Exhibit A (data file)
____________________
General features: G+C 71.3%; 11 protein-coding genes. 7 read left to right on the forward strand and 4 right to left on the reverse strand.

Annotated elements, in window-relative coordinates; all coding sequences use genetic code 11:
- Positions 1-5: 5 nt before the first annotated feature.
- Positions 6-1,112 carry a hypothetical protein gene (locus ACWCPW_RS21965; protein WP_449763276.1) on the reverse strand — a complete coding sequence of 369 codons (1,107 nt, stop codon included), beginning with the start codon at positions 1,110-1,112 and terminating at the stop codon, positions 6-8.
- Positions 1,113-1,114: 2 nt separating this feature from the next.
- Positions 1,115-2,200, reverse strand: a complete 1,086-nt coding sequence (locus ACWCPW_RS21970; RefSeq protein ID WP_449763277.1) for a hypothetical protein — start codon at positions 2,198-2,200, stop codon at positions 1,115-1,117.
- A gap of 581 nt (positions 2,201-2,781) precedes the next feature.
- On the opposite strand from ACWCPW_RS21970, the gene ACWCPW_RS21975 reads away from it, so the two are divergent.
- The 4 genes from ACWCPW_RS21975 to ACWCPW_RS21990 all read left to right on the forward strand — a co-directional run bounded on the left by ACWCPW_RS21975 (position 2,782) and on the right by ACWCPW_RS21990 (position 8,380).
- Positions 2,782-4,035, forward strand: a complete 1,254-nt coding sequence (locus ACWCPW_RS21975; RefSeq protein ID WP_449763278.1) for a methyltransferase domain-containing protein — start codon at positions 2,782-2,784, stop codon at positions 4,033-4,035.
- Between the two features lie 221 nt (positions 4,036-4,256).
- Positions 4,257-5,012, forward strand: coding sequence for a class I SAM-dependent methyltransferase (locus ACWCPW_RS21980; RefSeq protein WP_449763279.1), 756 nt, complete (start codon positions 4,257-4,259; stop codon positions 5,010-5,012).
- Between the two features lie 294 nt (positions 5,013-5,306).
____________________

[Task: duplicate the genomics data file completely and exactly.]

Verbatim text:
General features: G+C 71.3%; 11 protein-coding genes. 7 read left to right on the forward strand and 4 right to left on the reverse strand.

Annotated elements, in window-relative coordinates; all coding sequences use genetic code 11:
- Positions 1-5: 5 nt before the first annotated feature.
- Positions 6-1,112 carry a hypothetical protein gene (locus ACWCPW_RS21965; protein WP_449763276.1) on the reverse strand — a complete coding sequence of 369 codons (1,107 nt, stop codon included), beginning with the start codon at positions 1,110-1,112 and terminating at the stop codon, positions 6-8.
- Positions 1,113-1,114: 2 nt separating this feature from the next.
- Positions 1,115-2,200, reverse strand: a complete 1,086-nt coding sequence (locus ACWCPW_RS21970; RefSeq protein ID WP_449763277.1) for a hypothetical protein — start codon at positions 2,198-2,200, stop codon at positions 1,115-1,117.
- A gap of 581 nt (positions 2,201-2,781) precedes the next feature.
- On the opposite strand from ACWCPW_RS21970, the gene ACWCPW_RS21975 reads away from it, so the two are divergent.
- The 4 genes from ACWCPW_RS21975 to ACWCPW_RS21990 all read left to right on the forward strand — a co-directional run bounded on the left by ACWCPW_RS21975 (position 2,782) and on the right by ACWCPW_RS21990 (position 8,380).
- Positions 2,782-4,035, forward strand: a complete 1,254-nt coding sequence (locus ACWCPW_RS21975; RefSeq protein ID WP_449763278.1) for a methyltransferase domain-containing protein — start codon at positions 2,782-2,784, stop codon at positions 4,033-4,035.
- Between the two features lie 221 nt (positions 4,036-4,256).
- Positions 4,257-5,012, forward strand: coding sequence for a class I SAM-dependent methyltransferase (locus ACWCPW_RS21980; RefSeq protein WP_449763279.1), 756 nt, complete (start codon positions 4,257-4,259; stop codon positions 5,010-5,012).
- Between the two features lie 294 nt (positions 5,013-5,306).